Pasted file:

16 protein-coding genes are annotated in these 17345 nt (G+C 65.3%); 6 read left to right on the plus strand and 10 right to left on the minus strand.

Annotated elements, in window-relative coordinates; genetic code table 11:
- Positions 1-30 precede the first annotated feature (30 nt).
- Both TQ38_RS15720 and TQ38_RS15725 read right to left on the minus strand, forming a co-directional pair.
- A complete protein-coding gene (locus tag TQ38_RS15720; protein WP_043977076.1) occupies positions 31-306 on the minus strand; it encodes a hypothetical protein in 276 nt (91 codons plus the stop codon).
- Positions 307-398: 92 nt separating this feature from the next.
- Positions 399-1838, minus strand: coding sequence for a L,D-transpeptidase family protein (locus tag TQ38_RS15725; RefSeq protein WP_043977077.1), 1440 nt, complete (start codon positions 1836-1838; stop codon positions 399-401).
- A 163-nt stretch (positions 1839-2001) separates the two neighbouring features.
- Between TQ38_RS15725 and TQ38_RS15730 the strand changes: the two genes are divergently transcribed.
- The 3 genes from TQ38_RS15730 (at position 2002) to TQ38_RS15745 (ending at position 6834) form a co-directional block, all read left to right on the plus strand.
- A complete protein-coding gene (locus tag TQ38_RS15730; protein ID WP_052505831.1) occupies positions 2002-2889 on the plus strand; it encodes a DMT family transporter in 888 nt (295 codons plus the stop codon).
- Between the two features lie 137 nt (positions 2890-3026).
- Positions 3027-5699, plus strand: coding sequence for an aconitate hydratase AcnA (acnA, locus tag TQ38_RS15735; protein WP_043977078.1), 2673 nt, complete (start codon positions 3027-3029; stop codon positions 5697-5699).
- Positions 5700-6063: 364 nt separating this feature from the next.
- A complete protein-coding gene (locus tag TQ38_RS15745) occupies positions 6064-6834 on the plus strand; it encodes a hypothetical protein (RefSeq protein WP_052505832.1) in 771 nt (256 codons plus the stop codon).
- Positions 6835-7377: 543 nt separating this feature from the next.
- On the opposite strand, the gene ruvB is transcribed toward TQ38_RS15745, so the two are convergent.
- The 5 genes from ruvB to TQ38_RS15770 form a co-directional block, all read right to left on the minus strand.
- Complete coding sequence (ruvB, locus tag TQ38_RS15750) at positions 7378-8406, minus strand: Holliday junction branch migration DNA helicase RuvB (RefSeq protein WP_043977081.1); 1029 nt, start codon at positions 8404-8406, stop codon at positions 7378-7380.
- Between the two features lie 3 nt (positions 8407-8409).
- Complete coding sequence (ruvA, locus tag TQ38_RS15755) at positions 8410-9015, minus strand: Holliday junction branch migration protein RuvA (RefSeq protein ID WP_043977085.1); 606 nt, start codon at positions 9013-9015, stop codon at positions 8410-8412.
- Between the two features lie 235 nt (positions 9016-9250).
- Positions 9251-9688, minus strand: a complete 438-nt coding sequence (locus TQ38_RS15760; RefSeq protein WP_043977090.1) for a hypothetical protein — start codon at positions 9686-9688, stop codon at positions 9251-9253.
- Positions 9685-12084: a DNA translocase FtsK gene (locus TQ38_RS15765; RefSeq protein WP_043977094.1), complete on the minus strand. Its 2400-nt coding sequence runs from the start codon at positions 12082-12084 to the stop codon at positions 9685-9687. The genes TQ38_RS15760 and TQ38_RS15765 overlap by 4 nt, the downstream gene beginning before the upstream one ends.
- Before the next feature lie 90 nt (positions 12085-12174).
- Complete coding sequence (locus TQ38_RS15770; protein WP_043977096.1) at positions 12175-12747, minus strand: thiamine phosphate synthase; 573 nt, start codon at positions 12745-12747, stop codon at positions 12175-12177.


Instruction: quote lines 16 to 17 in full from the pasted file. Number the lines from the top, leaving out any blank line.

- Positions 6835-7377: 543 nt separating this feature from the next.
- On the opposite strand, the gene ruvB is transcribed toward TQ38_RS15745, so the two are convergent.